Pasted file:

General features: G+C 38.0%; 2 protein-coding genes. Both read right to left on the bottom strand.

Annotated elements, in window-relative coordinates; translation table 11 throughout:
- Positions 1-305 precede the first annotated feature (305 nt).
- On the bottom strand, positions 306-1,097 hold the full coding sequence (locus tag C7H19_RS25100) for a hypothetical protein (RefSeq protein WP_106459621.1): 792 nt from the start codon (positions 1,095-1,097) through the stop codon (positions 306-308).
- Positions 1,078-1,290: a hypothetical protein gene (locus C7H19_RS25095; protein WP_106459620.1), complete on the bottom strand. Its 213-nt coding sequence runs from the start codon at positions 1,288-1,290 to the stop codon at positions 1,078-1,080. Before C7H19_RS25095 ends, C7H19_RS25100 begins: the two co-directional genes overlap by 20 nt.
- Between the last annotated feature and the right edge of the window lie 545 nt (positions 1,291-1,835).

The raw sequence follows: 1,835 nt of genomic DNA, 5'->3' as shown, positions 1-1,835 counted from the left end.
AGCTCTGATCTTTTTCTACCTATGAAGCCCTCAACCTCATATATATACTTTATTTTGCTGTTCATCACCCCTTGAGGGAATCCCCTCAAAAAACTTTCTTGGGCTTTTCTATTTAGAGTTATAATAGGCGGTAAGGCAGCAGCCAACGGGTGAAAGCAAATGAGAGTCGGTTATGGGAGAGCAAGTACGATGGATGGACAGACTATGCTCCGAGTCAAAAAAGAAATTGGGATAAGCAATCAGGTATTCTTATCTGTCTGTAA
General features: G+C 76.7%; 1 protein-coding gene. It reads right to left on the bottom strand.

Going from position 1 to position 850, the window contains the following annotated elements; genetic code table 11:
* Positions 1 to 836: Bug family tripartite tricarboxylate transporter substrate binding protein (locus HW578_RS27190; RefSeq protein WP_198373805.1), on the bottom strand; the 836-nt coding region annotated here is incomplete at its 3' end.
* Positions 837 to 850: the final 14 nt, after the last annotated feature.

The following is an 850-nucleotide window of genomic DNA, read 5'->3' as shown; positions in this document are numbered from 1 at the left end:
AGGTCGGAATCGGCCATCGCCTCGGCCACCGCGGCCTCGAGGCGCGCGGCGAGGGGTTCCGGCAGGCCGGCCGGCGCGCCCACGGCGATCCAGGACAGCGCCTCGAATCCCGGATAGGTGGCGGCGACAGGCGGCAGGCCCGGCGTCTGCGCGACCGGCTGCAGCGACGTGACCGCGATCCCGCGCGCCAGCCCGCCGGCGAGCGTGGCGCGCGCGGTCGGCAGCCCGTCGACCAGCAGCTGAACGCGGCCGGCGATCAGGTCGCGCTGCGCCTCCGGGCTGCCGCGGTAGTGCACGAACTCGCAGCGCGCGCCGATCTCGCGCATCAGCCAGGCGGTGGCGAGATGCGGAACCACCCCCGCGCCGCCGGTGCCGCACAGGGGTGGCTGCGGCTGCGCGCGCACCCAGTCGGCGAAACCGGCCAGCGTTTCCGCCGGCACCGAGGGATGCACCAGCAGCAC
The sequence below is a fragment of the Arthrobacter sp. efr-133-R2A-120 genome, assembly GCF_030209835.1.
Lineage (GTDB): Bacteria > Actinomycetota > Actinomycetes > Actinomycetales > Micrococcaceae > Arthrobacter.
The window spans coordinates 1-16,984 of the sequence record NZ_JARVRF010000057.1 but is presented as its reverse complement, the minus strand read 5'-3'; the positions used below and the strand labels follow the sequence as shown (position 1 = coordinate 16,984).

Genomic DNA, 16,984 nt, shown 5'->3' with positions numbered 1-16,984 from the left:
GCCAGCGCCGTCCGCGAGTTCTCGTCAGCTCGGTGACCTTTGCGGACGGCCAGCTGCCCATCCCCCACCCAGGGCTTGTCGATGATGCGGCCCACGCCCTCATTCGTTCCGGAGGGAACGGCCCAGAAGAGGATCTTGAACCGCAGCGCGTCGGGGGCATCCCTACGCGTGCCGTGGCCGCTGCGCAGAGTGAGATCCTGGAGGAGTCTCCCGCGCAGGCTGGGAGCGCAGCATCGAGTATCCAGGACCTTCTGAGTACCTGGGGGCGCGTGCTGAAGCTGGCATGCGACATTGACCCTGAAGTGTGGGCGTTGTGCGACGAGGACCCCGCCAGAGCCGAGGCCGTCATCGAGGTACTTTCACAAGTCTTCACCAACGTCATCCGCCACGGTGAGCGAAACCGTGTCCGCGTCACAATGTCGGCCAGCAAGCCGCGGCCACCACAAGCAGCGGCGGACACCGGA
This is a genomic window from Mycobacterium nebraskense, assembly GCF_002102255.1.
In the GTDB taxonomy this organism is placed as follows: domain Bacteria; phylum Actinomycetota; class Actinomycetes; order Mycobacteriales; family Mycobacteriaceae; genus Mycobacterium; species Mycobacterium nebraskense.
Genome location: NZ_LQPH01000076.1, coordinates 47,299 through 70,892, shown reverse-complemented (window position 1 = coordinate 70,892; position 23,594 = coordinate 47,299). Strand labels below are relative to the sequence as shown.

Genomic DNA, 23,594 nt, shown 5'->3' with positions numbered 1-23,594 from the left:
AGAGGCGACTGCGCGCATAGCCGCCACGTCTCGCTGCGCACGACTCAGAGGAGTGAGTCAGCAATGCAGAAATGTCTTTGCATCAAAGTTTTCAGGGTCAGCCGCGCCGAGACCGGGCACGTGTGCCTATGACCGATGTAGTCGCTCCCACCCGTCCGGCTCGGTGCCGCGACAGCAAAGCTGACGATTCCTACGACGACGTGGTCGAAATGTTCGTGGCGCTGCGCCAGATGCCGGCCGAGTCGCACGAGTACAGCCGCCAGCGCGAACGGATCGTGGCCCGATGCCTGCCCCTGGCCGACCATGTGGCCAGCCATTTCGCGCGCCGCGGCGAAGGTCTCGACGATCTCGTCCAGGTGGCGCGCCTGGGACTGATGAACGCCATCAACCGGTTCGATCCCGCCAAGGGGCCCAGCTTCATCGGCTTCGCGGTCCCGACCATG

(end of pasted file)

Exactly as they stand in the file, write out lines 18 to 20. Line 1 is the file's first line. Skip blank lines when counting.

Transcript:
Genomic DNA, 16,984 nt, shown 5'->3' with positions numbered 1-16,984 from the left:
GCCAGCGCCGTCCGCGAGTTCTCGTCAGCTCGGTGACCTTTGCGGACGGCCAGCTGCCCATCCCCCACCCAGGGCTTGTCGATGATGCGGCCCACGCCCTCATTCGTTCCGGAGGGAACGGCCCAGAAGAGGATCTTGAACCGCAGCGCGTCGGGGGCATCCCTACGCGTGCCGTGGCCGCTGCGCAGAGTGAGATCCTGGAGGAGTCTCCCGCGCAGGCTGGGAGCGCAGCATCGAGTATCCAGGACCTTCTGAGTACCTGGGGGCGCGTGCTGAAGCTGGCATGCGACATTGACCCTGAAGTGTGGGCGTTGTGCGACGAGGACCCCGCCAGAGCCGAGGCCGTCATCGAGGTACTTTCACAAGTCTTCACCAACGTCATCCGCCACGGTGAGCGAAACCGTGTCCGCGTCACAATGTCGGCCAGCAAGCCGCGGCCACCACAAGCAGCGGCGGACACCGGA
This is a genomic window from Mycobacterium nebraskense, assembly GCF_002102255.1.